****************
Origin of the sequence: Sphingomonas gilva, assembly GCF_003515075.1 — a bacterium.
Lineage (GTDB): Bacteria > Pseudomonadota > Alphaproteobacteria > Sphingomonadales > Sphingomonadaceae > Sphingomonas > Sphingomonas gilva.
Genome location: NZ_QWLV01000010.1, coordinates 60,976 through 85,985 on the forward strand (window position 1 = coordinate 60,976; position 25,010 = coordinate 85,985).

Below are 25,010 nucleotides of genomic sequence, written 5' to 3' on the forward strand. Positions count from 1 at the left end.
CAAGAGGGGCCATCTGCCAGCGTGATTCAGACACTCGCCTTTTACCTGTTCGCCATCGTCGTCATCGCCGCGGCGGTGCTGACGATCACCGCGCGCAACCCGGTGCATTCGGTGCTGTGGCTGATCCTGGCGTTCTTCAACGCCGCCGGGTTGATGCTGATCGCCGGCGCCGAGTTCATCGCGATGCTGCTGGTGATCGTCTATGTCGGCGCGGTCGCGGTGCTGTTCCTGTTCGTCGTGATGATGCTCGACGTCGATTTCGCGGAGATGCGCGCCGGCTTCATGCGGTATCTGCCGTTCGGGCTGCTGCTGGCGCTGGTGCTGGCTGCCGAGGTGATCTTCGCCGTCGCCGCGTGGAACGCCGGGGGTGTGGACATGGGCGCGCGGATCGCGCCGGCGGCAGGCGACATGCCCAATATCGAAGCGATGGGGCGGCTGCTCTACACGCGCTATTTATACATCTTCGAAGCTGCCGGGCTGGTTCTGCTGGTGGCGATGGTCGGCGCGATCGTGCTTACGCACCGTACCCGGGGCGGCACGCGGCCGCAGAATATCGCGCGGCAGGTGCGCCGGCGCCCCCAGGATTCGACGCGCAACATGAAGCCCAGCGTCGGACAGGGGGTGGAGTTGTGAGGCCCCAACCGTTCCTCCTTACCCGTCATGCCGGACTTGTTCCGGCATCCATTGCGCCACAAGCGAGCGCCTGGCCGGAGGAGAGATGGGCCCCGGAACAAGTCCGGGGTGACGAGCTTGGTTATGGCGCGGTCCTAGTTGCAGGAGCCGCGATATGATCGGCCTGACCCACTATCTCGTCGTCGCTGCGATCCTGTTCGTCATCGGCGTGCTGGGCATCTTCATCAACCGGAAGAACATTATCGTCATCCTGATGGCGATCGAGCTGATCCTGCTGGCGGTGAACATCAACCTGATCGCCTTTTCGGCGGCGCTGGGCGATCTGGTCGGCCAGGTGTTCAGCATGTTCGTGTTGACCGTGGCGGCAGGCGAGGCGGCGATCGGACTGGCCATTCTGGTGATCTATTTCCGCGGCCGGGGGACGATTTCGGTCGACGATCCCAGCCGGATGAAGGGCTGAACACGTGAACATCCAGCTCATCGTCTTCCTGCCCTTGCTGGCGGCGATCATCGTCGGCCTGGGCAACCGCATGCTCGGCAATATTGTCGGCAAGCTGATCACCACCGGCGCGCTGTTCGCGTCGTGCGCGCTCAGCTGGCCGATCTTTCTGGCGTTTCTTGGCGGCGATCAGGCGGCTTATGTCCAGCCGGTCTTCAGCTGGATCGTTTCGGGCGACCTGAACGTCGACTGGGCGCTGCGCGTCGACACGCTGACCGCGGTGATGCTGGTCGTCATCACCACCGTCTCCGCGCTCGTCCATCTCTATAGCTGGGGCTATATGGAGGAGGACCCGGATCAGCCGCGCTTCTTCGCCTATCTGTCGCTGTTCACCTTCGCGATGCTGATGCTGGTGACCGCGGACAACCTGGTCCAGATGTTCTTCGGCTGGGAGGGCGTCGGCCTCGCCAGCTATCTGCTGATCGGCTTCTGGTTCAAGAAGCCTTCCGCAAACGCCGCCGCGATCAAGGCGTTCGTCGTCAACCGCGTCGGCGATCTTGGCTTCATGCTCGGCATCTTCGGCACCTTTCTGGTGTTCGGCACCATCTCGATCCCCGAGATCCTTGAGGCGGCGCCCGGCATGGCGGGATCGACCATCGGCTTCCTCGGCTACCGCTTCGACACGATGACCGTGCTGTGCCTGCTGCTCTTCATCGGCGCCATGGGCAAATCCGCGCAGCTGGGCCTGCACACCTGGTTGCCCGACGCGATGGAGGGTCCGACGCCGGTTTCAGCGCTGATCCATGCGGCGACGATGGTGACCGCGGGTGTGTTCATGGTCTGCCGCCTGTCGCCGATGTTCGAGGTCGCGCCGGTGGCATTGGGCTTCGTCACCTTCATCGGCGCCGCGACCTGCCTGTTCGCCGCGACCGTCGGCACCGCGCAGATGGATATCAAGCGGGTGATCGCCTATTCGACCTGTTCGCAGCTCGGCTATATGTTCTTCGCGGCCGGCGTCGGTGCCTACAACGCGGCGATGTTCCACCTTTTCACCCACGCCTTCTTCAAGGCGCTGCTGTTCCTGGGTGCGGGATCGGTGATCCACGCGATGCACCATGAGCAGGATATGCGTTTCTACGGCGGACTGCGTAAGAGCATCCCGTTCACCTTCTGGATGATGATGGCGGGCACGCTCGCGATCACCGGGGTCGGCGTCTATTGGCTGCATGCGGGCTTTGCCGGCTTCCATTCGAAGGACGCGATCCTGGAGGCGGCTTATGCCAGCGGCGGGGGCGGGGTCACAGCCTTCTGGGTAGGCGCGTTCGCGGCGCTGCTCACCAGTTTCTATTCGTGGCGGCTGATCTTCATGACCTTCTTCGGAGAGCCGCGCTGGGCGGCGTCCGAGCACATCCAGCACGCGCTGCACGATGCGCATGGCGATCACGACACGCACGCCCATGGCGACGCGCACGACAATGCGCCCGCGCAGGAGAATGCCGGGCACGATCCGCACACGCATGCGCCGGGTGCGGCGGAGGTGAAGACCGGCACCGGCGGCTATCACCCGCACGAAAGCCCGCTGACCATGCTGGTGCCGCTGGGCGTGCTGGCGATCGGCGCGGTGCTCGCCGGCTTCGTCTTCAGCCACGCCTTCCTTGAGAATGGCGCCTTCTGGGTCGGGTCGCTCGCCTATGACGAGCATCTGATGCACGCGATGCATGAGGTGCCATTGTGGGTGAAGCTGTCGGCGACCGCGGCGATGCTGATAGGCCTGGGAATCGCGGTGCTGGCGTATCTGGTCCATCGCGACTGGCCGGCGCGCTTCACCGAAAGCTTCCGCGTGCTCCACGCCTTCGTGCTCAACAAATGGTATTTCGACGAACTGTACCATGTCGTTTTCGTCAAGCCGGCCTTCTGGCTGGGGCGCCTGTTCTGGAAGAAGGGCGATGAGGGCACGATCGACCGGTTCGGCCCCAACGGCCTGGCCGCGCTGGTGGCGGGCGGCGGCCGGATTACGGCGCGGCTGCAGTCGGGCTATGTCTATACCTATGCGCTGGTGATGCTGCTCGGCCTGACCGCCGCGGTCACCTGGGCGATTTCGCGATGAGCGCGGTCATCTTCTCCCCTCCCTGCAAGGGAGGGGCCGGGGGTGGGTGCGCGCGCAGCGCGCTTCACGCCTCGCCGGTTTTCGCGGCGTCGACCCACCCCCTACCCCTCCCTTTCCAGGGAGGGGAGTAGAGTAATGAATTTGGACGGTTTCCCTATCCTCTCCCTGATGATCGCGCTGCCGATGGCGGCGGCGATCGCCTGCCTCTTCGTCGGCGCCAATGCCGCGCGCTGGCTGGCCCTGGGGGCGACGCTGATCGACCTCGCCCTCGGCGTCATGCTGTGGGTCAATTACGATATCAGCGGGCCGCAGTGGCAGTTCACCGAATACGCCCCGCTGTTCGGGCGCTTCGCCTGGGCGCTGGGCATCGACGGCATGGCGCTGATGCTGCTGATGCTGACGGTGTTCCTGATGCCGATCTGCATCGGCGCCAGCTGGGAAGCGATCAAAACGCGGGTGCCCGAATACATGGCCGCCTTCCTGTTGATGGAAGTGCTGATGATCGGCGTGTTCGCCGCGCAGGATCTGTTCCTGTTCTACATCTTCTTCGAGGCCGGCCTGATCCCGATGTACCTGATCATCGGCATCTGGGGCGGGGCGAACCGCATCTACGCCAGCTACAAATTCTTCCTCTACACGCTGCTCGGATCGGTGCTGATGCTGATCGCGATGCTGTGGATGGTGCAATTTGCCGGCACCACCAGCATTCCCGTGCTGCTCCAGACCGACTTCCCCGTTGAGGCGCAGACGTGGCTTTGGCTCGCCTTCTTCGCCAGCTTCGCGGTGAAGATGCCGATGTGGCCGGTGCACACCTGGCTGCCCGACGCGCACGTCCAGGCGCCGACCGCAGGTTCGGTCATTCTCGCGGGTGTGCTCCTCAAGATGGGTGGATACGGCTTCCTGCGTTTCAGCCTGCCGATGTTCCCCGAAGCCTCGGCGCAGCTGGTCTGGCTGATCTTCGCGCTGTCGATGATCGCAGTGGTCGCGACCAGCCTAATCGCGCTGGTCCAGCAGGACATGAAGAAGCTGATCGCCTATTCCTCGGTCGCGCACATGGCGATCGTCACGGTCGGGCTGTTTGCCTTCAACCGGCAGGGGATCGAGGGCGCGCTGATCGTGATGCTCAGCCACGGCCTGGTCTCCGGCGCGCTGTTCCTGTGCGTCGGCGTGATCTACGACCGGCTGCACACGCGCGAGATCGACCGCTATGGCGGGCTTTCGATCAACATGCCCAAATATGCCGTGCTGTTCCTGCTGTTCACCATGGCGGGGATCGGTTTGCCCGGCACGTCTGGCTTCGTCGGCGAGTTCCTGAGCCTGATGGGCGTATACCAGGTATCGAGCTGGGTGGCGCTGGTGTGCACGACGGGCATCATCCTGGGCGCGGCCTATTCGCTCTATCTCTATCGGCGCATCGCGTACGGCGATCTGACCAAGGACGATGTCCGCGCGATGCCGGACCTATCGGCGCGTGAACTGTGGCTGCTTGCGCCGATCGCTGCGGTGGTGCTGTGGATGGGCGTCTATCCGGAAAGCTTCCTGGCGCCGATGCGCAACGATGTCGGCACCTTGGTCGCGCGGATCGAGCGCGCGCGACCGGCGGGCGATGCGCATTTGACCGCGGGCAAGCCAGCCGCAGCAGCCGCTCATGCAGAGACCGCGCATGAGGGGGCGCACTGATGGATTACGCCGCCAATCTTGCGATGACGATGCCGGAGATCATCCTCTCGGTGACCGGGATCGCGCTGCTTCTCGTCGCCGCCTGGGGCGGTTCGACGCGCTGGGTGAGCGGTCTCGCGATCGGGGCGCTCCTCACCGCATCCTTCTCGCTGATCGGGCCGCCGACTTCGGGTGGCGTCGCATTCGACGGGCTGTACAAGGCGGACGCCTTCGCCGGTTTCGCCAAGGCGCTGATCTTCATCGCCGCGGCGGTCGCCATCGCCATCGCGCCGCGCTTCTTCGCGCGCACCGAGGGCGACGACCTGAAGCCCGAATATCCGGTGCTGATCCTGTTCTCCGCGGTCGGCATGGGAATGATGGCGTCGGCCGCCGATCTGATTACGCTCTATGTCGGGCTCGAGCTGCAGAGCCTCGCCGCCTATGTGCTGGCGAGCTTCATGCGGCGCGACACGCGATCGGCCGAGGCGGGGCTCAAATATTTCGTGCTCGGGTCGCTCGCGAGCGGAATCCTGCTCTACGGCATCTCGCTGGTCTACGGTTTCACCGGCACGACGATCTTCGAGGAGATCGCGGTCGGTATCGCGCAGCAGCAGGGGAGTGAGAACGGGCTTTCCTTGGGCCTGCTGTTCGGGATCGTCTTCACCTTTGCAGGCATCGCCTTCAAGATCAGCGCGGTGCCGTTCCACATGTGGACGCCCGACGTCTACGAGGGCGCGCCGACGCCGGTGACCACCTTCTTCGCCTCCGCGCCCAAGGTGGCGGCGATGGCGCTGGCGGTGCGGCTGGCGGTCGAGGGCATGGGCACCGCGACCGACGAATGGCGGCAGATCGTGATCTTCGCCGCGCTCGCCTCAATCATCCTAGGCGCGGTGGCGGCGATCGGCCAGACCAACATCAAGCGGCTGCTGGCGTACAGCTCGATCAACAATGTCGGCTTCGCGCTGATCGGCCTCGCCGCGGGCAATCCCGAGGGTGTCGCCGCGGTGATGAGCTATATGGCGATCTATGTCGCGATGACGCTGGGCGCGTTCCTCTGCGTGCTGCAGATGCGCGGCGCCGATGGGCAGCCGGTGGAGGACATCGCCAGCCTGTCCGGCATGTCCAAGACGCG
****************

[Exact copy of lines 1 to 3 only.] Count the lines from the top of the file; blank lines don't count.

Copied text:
Origin of the sequence: Sphingomonas gilva, assembly GCF_003515075.1 — a bacterium.
Lineage (GTDB): Bacteria > Pseudomonadota > Alphaproteobacteria > Sphingomonadales > Sphingomonadaceae > Sphingomonas > Sphingomonas gilva.
Genome location: NZ_QWLV01000010.1, coordinates 60,976 through 85,985 on the forward strand (window position 1 = coordinate 60,976; position 25,010 = coordinate 85,985).